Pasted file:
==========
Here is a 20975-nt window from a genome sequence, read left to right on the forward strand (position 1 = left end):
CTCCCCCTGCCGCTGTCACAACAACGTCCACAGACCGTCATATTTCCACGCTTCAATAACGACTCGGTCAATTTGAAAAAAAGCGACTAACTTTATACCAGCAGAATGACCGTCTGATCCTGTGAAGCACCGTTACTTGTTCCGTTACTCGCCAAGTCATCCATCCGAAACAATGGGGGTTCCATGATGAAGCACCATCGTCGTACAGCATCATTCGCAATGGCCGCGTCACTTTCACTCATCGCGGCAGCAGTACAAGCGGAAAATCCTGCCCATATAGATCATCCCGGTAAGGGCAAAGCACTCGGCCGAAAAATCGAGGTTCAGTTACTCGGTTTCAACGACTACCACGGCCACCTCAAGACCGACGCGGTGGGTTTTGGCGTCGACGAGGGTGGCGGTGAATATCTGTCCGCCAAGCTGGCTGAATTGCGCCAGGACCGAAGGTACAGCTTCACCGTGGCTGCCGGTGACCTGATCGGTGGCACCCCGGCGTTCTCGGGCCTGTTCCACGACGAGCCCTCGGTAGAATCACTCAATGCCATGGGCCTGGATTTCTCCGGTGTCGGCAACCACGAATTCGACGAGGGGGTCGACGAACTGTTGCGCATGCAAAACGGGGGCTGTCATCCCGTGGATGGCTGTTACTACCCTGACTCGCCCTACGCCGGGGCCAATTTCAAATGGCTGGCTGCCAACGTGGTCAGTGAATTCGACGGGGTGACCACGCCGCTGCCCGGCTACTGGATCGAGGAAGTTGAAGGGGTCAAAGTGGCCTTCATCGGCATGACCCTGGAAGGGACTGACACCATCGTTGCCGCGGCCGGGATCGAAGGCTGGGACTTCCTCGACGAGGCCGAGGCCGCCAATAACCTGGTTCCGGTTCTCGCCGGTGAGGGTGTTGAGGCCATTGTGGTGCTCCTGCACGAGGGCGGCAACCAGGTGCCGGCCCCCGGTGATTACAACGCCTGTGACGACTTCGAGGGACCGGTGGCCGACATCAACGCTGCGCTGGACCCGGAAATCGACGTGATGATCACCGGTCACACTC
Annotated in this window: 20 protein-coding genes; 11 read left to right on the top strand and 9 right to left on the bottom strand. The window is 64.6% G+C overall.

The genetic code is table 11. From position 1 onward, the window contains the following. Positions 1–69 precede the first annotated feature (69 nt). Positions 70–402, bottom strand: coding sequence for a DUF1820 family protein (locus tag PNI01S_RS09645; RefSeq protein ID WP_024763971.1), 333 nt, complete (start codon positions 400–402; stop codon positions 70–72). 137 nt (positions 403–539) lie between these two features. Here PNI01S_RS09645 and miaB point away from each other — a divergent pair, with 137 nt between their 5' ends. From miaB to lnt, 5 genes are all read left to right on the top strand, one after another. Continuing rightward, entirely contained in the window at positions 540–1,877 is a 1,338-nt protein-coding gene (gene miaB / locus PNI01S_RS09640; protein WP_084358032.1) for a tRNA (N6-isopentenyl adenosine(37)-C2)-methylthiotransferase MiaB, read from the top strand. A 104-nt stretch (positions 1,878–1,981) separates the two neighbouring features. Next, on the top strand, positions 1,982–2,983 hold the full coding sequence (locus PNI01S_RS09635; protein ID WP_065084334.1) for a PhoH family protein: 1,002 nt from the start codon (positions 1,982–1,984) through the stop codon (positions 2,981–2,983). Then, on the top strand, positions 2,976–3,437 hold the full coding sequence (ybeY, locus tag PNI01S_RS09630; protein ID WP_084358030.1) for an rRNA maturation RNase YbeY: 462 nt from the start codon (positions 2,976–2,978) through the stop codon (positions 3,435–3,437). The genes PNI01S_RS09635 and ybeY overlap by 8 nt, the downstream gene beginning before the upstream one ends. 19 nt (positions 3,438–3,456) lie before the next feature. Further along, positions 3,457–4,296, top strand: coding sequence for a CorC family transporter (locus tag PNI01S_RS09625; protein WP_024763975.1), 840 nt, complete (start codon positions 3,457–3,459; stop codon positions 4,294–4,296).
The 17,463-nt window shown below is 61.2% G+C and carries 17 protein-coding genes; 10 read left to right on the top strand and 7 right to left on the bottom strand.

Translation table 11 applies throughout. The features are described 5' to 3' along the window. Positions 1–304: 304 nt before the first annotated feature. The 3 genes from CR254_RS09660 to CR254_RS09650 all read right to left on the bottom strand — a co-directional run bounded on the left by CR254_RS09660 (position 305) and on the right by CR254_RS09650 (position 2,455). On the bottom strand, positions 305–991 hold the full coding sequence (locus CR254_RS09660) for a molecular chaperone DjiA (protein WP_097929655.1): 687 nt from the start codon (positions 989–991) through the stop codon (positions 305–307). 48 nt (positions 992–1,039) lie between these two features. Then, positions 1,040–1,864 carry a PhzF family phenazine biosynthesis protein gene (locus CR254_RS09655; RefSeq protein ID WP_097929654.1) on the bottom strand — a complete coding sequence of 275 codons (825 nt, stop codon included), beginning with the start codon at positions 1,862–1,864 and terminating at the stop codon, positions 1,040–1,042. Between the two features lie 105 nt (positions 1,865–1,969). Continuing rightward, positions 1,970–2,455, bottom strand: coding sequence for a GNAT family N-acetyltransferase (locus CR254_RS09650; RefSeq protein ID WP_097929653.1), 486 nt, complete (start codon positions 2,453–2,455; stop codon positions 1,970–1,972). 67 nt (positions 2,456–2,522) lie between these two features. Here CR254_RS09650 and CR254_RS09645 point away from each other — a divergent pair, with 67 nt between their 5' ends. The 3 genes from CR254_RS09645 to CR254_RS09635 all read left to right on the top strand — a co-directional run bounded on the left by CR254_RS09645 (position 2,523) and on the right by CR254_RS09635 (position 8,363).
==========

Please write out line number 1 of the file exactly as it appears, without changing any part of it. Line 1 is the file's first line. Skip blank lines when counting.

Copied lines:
Here is a 20975-nt window from a genome sequence, read left to right on the forward strand (position 1 = left end):